the largest and least expensive insurance policy our profession ever invested in to
ensure that interdependent facets in pharmacy (and medicine), as well as the pharmaceutical
industry, meet society’s expectations.

Some pharmacy organization must take the lead in addressing these issues soon,
and I believe that organization should be ASHP.

We have talked thus far about the effect of past and future interdependence at a
number of levels, but what about between pharmacists at the very personal level? It
is here that I see the most significant long–term rewards if we can truly cultivate
interdependence. Interdependence is being available to help an ambitious and ener–
getic youth just starting a career who needs support in deciding which job to accept.
It is being available to a professional friend who has lost his or her job, not because of lack
of competence but because of circumstances in the hospital, or to one who is frustrated or
“burned out”in a current position and does not know which way to turn.

Interdependence between colleagues in hospital pharmacy departments and colleges
of pharmacy benefits both by providing the unique expertise of each group to
support the missions of both. In far too many cases, we continue to deprive ourselves,
our institutions, and our patients of benefits by failing to strive for interdependence –
that is, mutual dependence – and instead continuing to seek independence, with the
result of nonproductive conflict.

I have believed for a long time that there must be a unique interdependence between
residents and the preceptors and leaders of hospital pharmacy residency programs.
Good residency training requires a strong relationship between the preceptor
and the resident or fellow. This is a model we should strive for throughout the profession;
it is not seen to the same degree in any other sector of pharmacy.

I feel more strongly than ever that we shall never be able to optimize the contribution
of our future practitioners unless individuals with experience in the profession
constantly test the “prevailing winds”to see what new practice or career opportunities
are on the horizon and then guide those future practitioners into those careers
with the best long–term potential.

Perhaps the lack of interest by students in hospital pharmacy and specialty practice
sites in clinical functions is because of confusion over too many available options,
none of which is effectively portrayed. “We ain’t seen nothin’ yet”compared to the
number of specialties and different practice sites that will be available in less than one
decade, in the year 2000. A more organized process is needed for guiding young
pharmacists to the most rewarding career opportunities.

Our colleagues in medicine have a long tradition of mentorship, encompassing
several years of proceeding through a “coaching”hierarchy basically composed of
specialists. The University of Wisconsin School of Medicine has gone a step further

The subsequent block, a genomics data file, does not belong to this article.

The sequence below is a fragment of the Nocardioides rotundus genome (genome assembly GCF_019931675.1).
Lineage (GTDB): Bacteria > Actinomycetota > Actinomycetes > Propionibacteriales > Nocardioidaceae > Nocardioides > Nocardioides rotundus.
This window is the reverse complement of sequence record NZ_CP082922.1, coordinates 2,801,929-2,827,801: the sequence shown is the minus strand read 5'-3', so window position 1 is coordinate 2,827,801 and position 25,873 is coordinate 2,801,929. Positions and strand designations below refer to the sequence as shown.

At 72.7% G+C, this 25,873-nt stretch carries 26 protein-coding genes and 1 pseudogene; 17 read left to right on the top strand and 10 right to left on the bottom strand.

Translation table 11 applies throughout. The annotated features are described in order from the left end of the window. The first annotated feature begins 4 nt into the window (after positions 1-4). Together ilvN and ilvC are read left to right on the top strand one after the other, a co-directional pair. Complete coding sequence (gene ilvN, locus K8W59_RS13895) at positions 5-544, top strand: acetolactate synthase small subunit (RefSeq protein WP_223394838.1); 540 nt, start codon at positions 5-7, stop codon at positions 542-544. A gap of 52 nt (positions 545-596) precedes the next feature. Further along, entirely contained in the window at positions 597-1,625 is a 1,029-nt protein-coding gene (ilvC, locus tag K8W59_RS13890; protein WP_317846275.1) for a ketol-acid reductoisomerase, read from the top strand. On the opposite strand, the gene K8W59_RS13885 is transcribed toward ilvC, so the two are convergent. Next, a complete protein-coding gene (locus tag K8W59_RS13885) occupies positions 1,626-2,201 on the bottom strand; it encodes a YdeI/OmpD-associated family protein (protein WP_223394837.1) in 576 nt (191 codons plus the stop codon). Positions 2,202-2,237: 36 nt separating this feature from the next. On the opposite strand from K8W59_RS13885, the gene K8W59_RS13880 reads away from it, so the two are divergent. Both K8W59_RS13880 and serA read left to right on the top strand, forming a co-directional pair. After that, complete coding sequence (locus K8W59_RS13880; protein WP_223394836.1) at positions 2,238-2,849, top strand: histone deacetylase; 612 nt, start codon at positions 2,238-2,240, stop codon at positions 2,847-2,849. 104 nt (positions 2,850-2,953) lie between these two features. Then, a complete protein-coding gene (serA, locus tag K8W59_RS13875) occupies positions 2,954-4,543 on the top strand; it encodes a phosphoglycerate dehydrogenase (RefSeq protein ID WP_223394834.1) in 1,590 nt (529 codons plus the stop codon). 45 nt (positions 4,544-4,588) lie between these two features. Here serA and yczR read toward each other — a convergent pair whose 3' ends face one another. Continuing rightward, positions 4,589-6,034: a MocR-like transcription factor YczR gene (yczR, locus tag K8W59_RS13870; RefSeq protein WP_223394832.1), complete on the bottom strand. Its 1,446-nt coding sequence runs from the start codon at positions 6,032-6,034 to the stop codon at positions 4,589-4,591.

by selecting each year a renowned senior faculty person who spends the entire academic
year with a class of medical students, attending all their classes and all their
functions, and who is always available as a mentor. What an outstanding way to close
out one’s career: investing in the career satisfaction of future professionals by advising
them on the many changes and opportunities they will have available.

We do not have such a system in pharmacy, but we could and should have because
we are now at a stage in our clinical specialty evolution where we have almost as
many specialty practice options as our colleagues in medicine.

Unfortunately, we still have senior pharmacy students who do not even know that
there are residency programs or specialty practice opportunities available to them.
Any school or college of pharmacy where that occurs in the 1990s is negligent in its
responsibilities to the student and the profession for failing to advise the future practitioners
and thereby depriving them of potential lifelong specialized career opportunities.

In conclusion, I believe successful leadership in every organization will be
achieved by those with the ability constantly to identify new opportunities for interdependence.
This requires identification of changing incentives for linkages in order
to cope with the changing technology and ever–increasing volume of new knowledge.
At the same time, these leaders must be able to conform to the highest ethical standards,
which will require making critical judgments about those with whom to become

Business has already recognized the need to establish a new, higher order of managerial
skills and evaluative processes for their leaders to enable them to “network”differently
and more effectively to meet the changing times.

Let us not wait too long to recognize that the changes we see in the need and desire
for interdependence are brought on by the “prevailing winds”and are not “intermittent
breezes”of the times, so that we shall be ready to proceed full sail ahead to
maximize our profession and our lives.


Any references cited in this lecture are available in the PDF version.

Originally published in Am J Hosp Pharm. 1990; 47: 1759-65.
© 1990, American Society of Health-System Pharmacists, Inc. All rights reserved.
Posted with permission.